Conversations and actions needed to end racism, inequality

(June 18, 2020) -- As we approach Juneteenth and the important anniversary of Emancipation Day in the United States, I want to thank the students and employees at Grand Canyon University who are engaging us in thoughtful discussions about the pervasiveness of inequality and racism that still exists in our society. The heightened awareness surrounding this longstanding problem as it relates to the Black community makes this a tremendous opportunity to, finally, make substantial progress in this area. And the Christian community, with its core belief that all people are created in God's image, should be well equipped to lead this discussion.

Our Black students and employees have shared their experiences through honest conversations, and I have been moved by their stories. One employee shared a story in which his wife, who is Black, and her daughter went to look at a new house, only to be told by the homeowner as they were walking up to the house that it was no longer for rent. The employee, who is White, then inquired about the same house and was informed that it was still available. It is just one example that exemplifies the broader fears and concerns that members of the Black community are experiencing every day. Those experiences are very real and, unfortunately, still prevalent for many in the Black community.

It is heartbreaking that, in the year 2020, we are still talking about racism and situations such as this. But it is important to have those conversations. Unless people are willing to truly listen and try to understand another's experiences and point of view ... unless we have conversations in which we respect and embrace our differences in an environment that is welcoming and loving ... unless we practice the word and deed of Jesus Christ to love our neighbors as ourselves ... it will be difficult to move forward together as a unified society.

Our role as both a Christian organization and an institution of higher education is to help bridge that gap. Some of you have brought to our attention instances in which a handful of our 100,000-plus students have posted messages on social media that were offensive or insensitive. While we can't discuss specific instances due to student privacy laws, our Multicultural Office is reviewing every one of those complaints and taking them very seriously.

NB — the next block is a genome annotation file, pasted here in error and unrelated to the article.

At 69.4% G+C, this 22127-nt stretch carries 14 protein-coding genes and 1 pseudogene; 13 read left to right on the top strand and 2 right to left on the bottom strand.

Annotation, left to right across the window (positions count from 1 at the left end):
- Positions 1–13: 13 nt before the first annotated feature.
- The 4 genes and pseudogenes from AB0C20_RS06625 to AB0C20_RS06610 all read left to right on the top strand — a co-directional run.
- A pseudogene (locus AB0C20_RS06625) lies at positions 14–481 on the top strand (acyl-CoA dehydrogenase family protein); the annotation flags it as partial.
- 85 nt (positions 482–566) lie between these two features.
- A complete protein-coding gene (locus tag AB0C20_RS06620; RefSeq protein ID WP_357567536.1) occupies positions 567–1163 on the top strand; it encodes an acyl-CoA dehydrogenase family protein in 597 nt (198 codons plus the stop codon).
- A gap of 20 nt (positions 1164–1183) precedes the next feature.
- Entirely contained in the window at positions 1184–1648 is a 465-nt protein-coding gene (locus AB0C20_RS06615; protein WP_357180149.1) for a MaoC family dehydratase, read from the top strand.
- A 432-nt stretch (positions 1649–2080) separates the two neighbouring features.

Beyond the conversations that we are having on many levels with Black students and employees, it is imperative that those words are also balanced by actions. As a university, GCU is using this opportunity to review all of its initiatives related to inequality and racism. We're reviewing the focus and scope of our Multicultural Office, the role of our Diversity Council, the charities we contribute to, our complaint process, student and employee conduct policies, the opportunities for students of color to have genuine conversations with our GCU Public Safety office, and initiatives that will help students, staff and faculty engage in conversations that help unify our community with topics surrounding social injustice and racism that bring about long-term change and cultural understanding. We're investing in long-term solutions that will promote continued growth and understanding, and ultimately build bridges between people, not walls.

We also recognize the inequities that exist in the inner-city neighborhood in which GCU resides. It is an extremely diverse population filled with immigrants from places such as Mexico, Africa and South America. We probably don't do enough to highlight some of our efforts to address those inequalities:

  • Free tutoring for any K-12 student who needs academic assistance to ensure they not only graduate from high school but can see a future for themselves that includes a college education. More than 3,000 students at 150 K-12 schools have taken advantage of this opportunity in the past six years, accounting for more than 40,000 visits and 100,000 additional hours of study.
  • A Students Inspiring Students scholarship program that, in the last five years, has provided more than 300 full-tuition scholarships to low-income students who otherwise may not have been able to afford college. More than 90% of those scholarship recipients are people of color, not because it is a criteria in the application process but simply because it is a reflection of the demographics of the neighborhoods in which we reside.
  • Assisting homeowners through a partnership with Habitat for Humanity in which more than $3 million has been raised and 25,000 volunteer hours have contributed to renovate more than 300 homes in our community. As a result, those homeowners have seen the value of their homes rise more than 300% in the 85017 zip code since 2011.
  • Protecting our neighborhood residents through an 11-year, $2.2 million partnership with the City of Phoenix to make the neighborhoods surrounding GCU safer.
  • Providing organic food from GCU's urban farm to neighborhood refugee populations and, in the future, locally-owned restaurants.
  • Creating jobs through the launch of 10 GCU business enterprises that employ students and residents in our community.
  • And serving hundreds of volunteer hours every week at agencies such as the St. Vincent de Paul homeless shelter, Phoenix Rescue Mission and Phoenix Dream Center.

Those are real programs that are creating opportunities and having a direct impact on people in our diverse community. But that doesn't mean we can't do more. And, with your help, we will.

Sincerely,

Brian Mueller
President, Grand Canyon University

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